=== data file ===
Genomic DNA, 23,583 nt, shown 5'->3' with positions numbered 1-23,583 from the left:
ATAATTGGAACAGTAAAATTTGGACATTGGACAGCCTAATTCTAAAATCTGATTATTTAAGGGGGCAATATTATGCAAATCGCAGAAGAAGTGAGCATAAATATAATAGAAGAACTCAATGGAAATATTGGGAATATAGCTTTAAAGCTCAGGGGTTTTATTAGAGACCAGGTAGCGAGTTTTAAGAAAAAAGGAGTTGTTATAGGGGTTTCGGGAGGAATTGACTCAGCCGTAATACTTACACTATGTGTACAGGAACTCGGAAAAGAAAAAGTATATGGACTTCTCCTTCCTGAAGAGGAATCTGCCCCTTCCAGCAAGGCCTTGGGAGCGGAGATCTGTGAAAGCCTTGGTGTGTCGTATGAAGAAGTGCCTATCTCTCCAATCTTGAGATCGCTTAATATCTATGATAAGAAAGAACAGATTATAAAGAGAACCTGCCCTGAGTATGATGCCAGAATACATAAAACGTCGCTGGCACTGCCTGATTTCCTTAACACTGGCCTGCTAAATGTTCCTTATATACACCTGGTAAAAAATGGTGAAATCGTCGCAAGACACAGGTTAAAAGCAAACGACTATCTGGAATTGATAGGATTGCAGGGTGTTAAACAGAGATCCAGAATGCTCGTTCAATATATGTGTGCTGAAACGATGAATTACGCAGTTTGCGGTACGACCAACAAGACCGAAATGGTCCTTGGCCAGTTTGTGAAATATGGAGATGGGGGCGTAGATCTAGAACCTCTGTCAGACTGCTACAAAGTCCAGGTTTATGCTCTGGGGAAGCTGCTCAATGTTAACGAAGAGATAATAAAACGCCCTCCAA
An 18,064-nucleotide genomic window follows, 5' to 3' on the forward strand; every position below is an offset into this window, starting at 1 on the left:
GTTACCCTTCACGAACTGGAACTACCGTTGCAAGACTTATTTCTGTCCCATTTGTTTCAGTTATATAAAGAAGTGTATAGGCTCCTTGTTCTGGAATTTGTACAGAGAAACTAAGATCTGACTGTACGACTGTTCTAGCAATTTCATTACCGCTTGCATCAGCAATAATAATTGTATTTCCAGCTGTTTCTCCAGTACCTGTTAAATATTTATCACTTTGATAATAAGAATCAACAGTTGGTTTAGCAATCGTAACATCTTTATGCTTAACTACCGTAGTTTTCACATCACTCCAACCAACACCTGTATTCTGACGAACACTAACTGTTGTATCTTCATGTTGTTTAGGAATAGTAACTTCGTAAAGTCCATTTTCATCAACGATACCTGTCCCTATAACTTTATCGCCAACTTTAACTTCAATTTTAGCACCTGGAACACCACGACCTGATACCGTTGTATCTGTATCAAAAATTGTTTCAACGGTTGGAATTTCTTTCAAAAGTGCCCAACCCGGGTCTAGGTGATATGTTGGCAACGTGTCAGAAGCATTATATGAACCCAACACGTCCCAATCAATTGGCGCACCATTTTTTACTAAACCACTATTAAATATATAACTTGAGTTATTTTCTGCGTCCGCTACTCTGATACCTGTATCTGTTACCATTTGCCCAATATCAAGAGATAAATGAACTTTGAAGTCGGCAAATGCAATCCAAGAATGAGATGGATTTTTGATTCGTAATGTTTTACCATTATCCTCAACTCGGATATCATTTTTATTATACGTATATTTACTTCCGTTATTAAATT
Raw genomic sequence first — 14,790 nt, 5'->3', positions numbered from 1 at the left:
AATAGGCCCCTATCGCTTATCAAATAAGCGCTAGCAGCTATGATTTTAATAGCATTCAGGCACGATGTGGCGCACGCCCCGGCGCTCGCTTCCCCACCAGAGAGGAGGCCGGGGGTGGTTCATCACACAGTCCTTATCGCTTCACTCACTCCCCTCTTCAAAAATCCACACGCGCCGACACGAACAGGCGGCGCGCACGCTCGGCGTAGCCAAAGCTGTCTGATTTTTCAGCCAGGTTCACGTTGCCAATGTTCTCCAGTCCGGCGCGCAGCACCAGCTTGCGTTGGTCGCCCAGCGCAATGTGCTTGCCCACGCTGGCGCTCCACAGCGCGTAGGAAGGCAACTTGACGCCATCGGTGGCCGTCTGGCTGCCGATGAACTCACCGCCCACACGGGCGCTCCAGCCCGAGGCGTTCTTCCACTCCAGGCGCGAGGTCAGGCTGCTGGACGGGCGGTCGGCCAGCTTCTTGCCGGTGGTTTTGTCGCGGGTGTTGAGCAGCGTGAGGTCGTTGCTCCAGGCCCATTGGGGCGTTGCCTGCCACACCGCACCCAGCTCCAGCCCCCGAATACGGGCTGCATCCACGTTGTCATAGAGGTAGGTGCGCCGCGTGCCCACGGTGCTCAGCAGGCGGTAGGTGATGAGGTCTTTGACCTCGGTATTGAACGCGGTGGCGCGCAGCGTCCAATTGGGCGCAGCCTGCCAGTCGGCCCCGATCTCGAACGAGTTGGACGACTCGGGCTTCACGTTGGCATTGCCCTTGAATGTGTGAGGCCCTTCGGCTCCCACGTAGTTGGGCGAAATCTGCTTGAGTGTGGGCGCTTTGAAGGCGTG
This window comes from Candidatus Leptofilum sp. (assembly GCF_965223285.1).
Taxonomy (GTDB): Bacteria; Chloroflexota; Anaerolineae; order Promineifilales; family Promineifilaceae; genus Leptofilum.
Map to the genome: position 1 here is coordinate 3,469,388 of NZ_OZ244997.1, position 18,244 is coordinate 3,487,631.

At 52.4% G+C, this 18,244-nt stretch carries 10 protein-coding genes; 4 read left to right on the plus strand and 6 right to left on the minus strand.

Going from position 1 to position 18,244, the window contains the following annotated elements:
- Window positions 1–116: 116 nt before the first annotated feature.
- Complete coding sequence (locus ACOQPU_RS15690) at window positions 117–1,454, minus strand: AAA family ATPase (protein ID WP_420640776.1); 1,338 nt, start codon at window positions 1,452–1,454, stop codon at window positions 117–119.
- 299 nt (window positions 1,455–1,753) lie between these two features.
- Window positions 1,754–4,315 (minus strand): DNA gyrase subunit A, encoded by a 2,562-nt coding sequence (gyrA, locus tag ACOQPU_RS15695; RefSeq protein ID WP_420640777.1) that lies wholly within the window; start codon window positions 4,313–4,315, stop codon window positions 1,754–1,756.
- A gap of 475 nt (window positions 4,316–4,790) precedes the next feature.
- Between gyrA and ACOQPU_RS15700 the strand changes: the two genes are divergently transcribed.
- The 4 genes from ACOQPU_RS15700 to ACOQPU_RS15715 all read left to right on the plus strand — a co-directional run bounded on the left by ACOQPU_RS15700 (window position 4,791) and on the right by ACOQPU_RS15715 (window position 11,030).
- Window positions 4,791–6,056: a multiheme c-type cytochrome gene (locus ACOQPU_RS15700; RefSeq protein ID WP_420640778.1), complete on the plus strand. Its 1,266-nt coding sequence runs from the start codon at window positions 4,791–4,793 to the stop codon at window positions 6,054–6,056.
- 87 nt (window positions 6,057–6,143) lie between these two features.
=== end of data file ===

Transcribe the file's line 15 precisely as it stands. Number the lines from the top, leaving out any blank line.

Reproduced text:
- Window positions 1,754–4,315 (minus strand): DNA gyrase subunit A, encoded by a 2,562-nt coding sequence (gyrA, locus tag ACOQPU_RS15695; RefSeq protein ID WP_420640777.1) that lies wholly within the window; start codon window positions 4,313–4,315, stop codon window positions 1,754–1,756.